Nexsan claims to be the first supplier with an energy-efficient SAS storage system.
The company has taken its AutoMAID technology, which throttles back the power usage of hard drives that are not currently being accessed, and applied it to a SAS array.
The result is high-performance storage for fixed content, said Bob Woolery, Nexsan's senior VP of marketing. He added that there is an increasing amount of content that doesn't change once it has been created, but which still needs to be available fast, such as medical images, video content, intranet content, and some databases.
Nexsan's previous fixed-content systems used cheaper but slower SATA drives. SAS drives yield faster random access and faster streaming than SATA, but so far SAS arrays have been too power-hungry for high volume storage, according to Woolery.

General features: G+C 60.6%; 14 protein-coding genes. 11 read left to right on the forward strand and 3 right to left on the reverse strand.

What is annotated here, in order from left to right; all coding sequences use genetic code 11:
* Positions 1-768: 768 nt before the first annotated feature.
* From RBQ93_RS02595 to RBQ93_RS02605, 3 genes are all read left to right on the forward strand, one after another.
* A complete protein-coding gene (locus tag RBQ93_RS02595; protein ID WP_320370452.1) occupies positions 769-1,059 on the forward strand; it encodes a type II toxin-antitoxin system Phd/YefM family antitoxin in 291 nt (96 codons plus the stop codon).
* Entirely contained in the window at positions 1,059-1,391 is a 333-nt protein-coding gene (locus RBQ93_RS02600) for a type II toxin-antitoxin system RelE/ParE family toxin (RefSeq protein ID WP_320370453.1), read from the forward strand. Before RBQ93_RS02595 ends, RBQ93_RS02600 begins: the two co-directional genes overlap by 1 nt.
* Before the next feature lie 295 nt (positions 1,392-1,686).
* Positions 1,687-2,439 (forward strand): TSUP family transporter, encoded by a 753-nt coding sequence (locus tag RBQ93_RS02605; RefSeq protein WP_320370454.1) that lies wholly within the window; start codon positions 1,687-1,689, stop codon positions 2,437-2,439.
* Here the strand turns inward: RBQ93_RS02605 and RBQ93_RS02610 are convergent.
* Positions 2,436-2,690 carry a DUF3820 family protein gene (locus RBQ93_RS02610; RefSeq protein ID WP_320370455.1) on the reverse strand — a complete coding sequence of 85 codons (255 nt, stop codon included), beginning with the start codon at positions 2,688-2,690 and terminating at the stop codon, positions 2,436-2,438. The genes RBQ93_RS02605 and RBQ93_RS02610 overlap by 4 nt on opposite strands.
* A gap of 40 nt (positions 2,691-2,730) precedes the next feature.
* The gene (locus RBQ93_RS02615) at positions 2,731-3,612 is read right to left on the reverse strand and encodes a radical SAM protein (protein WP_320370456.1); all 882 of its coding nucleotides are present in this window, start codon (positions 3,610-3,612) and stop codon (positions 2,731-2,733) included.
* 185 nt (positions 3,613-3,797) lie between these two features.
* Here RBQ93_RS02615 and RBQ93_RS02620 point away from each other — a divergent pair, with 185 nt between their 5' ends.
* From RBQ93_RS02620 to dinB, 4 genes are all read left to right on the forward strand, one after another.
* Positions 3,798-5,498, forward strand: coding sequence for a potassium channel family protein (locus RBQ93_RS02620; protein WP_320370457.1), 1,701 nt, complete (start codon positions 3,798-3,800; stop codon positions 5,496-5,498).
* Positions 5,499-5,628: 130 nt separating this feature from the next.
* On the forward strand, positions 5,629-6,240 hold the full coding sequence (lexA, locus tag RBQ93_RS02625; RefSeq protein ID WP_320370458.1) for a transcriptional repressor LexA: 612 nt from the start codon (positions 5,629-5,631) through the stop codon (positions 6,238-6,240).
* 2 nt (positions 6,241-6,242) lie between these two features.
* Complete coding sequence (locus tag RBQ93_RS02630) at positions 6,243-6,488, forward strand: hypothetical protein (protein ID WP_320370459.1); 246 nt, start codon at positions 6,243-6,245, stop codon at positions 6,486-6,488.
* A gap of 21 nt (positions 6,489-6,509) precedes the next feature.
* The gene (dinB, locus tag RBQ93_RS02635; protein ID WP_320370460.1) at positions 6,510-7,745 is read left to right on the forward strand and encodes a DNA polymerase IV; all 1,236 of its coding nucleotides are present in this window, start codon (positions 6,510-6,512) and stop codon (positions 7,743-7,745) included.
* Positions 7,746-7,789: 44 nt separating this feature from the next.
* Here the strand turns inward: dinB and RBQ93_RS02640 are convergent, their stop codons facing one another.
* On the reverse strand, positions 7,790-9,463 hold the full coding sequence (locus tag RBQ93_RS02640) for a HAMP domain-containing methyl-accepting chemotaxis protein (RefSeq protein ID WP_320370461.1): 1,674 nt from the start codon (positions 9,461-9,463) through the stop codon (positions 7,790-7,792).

"Some of our fixed-content customers said they would like a faster response in some applications - for example, pushing log files to faster SAS drives - so we married SAS with AutoMAID to make it energy-efficient," he explained.
MAID (massive array of idle disk) technology turns off unused drives completely. That cuts power consumption by 100 percent but can introduce delays of several seconds when they have to spin up again. AutoMAID instead aims to offer a happy medium, with multiple energy saving modes that range from simply parking the read/write head and cutting power use by perhaps 20 percent, to turning off the disk's motor and saving 60 percent.
"From the perspective of the host OS, SASboy acts like any SAS RAID while opportunistically looking for ways to save power," Woolery said. He claimed that it has little competition, with other fixed-content storage suppliers such as EMC, NetApp, IBM and HP "all mostly offering primary storage, repackaged with SATA drives."
SASboy provides both iSCSI and Fibre Channel connectivity, and includes redundant components and RAID for resilience. Woolery predicted that the smallest configuration available - 14 drives of 300GB each, in a 3U chassis - would have a street price of around £15,000 for 4.2TB of storage.